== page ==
First launched in 2015, the Mercedes-Benz V-Class is the company’s first real stab the Malaysian market’s thriving large MPV segment. A segment dominated for the longest time by the Toyota Alphard and Vellfire models, it is one segment where the big German is the underdog, and the ‘new kid on the block’, something that doesn’t happen very often.
There is a duality of purpose, especially in the Malaysian market, where the decision to purchase a large MPV is primarily motivated by the status and presence it has on the road before it is judged for its comfort and practicality.
It hard to beat an entrance where the owner, driven, of course, strides out from a wide, powered sliding door, decked out in all manner of elegant style. Then, at a touch of a button, walks away nonchalantly as the door closes again.
If this is what it's all about, having the three-pointed star perched on the front grille is no bad thing, we’d argue it’s even better. Plus, the V-Class’ rear door aperture is massive.
We reviewed the V-Class in detail recently and found that, despite its van lineage, and commercial “image”, in the case of the Vito and Viano models, commonly found in Europe – the V-Class offers tasteful luxury, great build quality and competent driving dynamics that more than matches its rivals.
But, being the "unproven" newcomer, is the V-Class any good or perhaps, better?
Here’s a shortlist of five reasons we love about the V-Class and two aspects where we think it could be improved.
It’s a rare sight
Anytime you see a V-Class, it’s a breath of fresh air. With the roads literally littered with multiple generations of Toyota Alphard and Vellfire models, the V-Class stands out, which makes a lot of sense when you have to plonk over RM400k on a vehicle.
After all, if road presence is a criterion, then being unique goes a long way.
It’s a good steer
Within minutes of driving a V-Class, one would instantly recognise how easy it is to handle; regardless of it being a mammoth vehicle, it wraps itself around you and adapts to your driving style with ease. The steering is light and responsive, while the throttle and brake pedals are easy to modulate and get to terms with.
On the road, great body rigidity allows for a poised and comfortable ride, and promises good control in the corners. The V-Class never feels clumsy when the roads tighten up and it rarely gets unsettled on bumpier surfaces, which in turn ensures a pleasant journey, regardless of how short or long it is.
While the driving dynamics of the latest-generation Alphard and Vellfire models have been greatly improved over their predecessors (due in part to the multi-link rear suspension), the V-Class still offers a sharper steer, and better overall driving dynamics.
It’s got a pleasant cabin
In Avantgarde trim, the V-Class is equipped with four individual rear seats (a third-row three-seater option is also offered), which are a great place to be in on long journeys, the rear cabin space is airy and offers great visibility of the outside. Also, with folding tray tables on both rear rows, it doubles up as a capable workstation on the road.
Up front, the seating position is upright, while pedals and steering wheel are positioned for comfortable operation, which translates into less fatigue over long journeys.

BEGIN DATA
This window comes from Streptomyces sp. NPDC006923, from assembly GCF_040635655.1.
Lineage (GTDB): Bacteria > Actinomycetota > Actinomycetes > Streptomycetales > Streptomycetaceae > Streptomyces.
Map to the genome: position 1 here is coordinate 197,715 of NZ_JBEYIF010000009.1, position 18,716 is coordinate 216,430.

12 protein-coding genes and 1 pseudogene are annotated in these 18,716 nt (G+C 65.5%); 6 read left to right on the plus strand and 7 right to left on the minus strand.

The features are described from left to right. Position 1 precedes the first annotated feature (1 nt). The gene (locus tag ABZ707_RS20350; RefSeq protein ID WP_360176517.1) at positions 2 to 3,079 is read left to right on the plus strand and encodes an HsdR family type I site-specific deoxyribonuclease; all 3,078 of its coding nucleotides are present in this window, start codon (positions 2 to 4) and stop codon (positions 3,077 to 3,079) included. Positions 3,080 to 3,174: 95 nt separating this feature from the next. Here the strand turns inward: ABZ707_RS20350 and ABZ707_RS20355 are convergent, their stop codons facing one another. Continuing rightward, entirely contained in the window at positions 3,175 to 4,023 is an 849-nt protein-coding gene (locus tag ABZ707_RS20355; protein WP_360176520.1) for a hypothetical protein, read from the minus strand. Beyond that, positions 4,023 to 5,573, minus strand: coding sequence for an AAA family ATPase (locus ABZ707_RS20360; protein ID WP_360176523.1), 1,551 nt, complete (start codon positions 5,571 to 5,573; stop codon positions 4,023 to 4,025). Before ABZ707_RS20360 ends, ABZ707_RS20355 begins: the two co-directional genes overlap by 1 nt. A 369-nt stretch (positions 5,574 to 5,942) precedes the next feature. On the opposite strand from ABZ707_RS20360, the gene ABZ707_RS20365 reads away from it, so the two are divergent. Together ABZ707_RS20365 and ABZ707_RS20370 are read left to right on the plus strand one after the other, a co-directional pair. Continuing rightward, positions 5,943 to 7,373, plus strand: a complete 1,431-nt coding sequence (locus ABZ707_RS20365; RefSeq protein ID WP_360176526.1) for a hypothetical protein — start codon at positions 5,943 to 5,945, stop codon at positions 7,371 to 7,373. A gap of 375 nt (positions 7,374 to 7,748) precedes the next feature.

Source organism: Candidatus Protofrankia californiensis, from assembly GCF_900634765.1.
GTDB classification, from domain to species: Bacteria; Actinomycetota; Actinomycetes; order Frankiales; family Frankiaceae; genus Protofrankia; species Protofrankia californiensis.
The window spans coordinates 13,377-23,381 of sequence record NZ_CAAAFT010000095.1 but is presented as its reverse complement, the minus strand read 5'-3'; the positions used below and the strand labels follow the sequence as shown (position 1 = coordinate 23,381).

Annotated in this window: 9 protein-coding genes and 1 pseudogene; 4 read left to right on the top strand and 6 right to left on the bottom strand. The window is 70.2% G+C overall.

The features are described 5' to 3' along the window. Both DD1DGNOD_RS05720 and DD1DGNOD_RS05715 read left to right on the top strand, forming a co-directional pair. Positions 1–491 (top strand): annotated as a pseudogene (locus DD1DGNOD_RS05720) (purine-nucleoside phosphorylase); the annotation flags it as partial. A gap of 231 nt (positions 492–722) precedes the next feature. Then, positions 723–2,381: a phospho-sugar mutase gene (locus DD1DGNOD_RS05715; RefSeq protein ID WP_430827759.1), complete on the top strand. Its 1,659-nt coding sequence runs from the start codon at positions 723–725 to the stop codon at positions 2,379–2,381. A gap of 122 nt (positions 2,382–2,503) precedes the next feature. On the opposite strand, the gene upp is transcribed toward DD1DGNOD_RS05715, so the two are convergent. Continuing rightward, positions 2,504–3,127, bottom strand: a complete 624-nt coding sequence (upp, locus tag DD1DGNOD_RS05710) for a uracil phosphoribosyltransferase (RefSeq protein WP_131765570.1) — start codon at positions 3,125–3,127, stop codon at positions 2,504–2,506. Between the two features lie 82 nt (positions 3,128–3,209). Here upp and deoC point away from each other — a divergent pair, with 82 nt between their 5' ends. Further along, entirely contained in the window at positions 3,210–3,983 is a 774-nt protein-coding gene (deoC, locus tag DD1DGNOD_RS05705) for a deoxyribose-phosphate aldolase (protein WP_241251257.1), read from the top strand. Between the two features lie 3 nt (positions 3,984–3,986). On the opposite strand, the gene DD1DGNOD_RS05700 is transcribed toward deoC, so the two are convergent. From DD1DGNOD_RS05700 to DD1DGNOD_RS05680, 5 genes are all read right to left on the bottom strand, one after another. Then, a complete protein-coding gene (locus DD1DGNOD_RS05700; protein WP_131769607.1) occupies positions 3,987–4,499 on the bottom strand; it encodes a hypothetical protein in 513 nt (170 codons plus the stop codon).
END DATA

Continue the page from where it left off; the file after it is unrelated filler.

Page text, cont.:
It’s got a great drivetrain
163 hp and 380 Nm of torque might not sound like much, given the car’s proportions, but rest assured, the V220d has plenty of punch low in the rev range, and a steady stream of mid-range torque for moving about town and cruising on the highway. It won’t break a sweat doing 140km/h all day.
Also, the V220d punches out more torque that Toyota’s 3.5-litre V6, fitted in the Alphard, and not to mention, a whole lot cheaper on road tax.
The V-Class is frugal too, even with my relatively carefree right-foot, the V220d returned on average 10.0 litres/100km, in mostly city driving, carrying three to four passengers most times. Those number significantly drop on the highway, to around 8.4 litres/100km, which matters when most of these cars will see varying duty cycles, from long outstation hauls, to grocery runs.
It’s got a boot, even with the seats in place
Perhaps, the biggest drawback of a people carrier is its lack of boot space; yes it may carry people, but it struggles with a few decent sized travel bags. The Alphard gets around this by offering clever folding seats that fold up and away from the centre for bigger items (which means you can't use them), but, with them fixed in place though, cargo space is tight.
The V-Class, on the other hand, has third-row sliding seats which simply slide forward for more room. However, one would rarely have to do that given the generous boot space, even with the third-row in its nominal position.
Remove both seat rows (by sliding them out the back), and the V-Class effectively turns into a capable cargo carrier. The low "floor" and large boot opening make it possible to transport everything from a sofa set to a refrigerator. If that's not added practicality, we don't know what is.
Finally, two things that could be better…
Captain Seats in the second row
The fitment of Ottoman or Captain seats in the second row will go a long way to completing the VIP experience of the V-Class. As of now, it would seem the biggest trump card the Alphard has over the V-Class.
Needs to be cheaper
Being the newcomer in the local market, it has to establish a lower entry point in terms of price to make it more competitive. At around RM450k, it sits in between the Alphard 3.5 (RM429,800) and Alphard 3.5 Executive Lounge (RM540,800), but we argue, an RM410k price range is where it needs to be, to truly make an impact.